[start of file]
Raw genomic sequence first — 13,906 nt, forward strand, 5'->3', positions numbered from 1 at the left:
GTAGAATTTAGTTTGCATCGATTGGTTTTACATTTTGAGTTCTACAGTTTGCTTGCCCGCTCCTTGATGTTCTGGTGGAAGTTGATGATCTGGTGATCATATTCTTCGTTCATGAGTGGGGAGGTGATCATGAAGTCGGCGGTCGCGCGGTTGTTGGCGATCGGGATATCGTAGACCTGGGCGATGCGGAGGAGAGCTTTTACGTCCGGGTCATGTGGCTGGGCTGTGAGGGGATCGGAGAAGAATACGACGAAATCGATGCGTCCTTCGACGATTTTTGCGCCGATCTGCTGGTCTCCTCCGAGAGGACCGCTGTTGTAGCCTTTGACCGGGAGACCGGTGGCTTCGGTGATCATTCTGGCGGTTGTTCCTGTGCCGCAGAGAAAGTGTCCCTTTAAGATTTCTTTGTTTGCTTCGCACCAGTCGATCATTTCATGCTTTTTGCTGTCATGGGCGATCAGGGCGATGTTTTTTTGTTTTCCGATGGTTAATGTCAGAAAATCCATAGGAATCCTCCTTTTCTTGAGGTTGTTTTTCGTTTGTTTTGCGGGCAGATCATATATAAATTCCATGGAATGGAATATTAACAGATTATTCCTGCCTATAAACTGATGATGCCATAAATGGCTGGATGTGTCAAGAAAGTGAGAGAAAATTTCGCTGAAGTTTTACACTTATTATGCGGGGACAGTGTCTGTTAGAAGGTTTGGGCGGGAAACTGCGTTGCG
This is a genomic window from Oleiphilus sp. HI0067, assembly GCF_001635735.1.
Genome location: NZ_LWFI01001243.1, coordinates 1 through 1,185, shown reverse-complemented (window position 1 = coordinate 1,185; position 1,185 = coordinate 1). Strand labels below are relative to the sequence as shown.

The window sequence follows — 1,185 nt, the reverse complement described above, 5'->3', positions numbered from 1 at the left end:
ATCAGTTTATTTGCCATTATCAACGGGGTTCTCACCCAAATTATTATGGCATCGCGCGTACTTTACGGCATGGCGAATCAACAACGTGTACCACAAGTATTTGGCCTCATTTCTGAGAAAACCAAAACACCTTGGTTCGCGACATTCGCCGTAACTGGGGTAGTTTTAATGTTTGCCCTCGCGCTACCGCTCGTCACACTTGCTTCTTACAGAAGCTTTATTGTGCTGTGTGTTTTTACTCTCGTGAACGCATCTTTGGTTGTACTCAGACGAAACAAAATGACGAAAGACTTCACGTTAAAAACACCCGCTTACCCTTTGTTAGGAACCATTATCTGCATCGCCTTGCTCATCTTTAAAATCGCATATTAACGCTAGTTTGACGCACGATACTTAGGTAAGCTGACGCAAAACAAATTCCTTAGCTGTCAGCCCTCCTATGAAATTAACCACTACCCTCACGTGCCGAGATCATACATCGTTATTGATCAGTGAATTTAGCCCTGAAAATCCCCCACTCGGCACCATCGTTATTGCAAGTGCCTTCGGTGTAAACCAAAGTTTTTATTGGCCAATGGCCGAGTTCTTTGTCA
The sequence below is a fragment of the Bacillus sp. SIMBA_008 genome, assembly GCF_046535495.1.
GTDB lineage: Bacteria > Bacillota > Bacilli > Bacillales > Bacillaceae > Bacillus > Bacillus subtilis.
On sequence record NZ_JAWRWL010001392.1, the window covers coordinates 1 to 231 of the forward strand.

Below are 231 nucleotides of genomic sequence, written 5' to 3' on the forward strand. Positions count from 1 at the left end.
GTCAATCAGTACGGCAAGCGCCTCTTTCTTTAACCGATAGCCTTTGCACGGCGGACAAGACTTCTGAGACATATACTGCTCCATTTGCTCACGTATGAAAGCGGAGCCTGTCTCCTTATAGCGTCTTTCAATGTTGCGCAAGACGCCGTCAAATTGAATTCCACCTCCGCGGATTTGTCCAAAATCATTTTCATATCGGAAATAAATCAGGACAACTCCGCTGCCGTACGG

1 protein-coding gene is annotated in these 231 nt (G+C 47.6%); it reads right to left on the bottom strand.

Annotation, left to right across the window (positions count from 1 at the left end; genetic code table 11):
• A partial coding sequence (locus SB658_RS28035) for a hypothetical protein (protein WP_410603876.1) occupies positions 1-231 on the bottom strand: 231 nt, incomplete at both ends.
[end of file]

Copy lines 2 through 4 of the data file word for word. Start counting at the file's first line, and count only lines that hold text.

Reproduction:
GTAGAATTTAGTTTGCATCGATTGGTTTTACATTTTGAGTTCTACAGTTTGCTTGCCCGCTCCTTGATGTTCTGGTGGAAGTTGATGATCTGGTGATCATATTCTTCGTTCATGAGTGGGGAGGTGATCATGAAGTCGGCGGTCGCGCGGTTGTTGGCGATCGGGATATCGTAGACCTGGGCGATGCGGAGGAGAGCTTTTACGTCCGGGTCATGTGGCTGGGCTGTGAGGGGATCGGAGAAGAATACGACGAAATCGATGCGTCCTTCGACGATTTTTGCGCCGATCTGCTGGTCTCCTCCGAGAGGACCGCTGTTGTAGCCTTTGACCGGGAGACCGGTGGCTTCGGTGATCATTCTGGCGGTTGTTCCTGTGCCGCAGAGAAAGTGTCCCTTTAAGATTTCTTTGTTTGCTTCGCACCAGTCGATCATTTCATGCTTTTTGCTGTCATGGGCGATCAGGGCGATGTTTTTTTGTTTTCCGATGGTTAATGTCAGAAAATCCATAGGAATCCTCCTTTTCTTGAGGTTGTTTTTCGTTTGTTTTGCGGGCAGATCATATATAAATTCCATGGAATGGAATATTAACAGATTATTCCTGCCTATAAACTGATGATGCCATAAATGGCTGGATGTGTCAAGAAAGTGAGAGAAAATTTCGCTGAAGTTTTACACTTATTATGCGGGGACAGTGTCTGTTAGAAGGTTTGGGCGGGAAACTGCGTTGCG
This is a genomic window from Oleiphilus sp. HI0067, assembly GCF_001635735.1.
Genome location: NZ_LWFI01001243.1, coordinates 1 through 1,185, shown reverse-complemented (window position 1 = coordinate 1,185; position 1,185 = coordinate 1). Strand labels below are relative to the sequence as shown.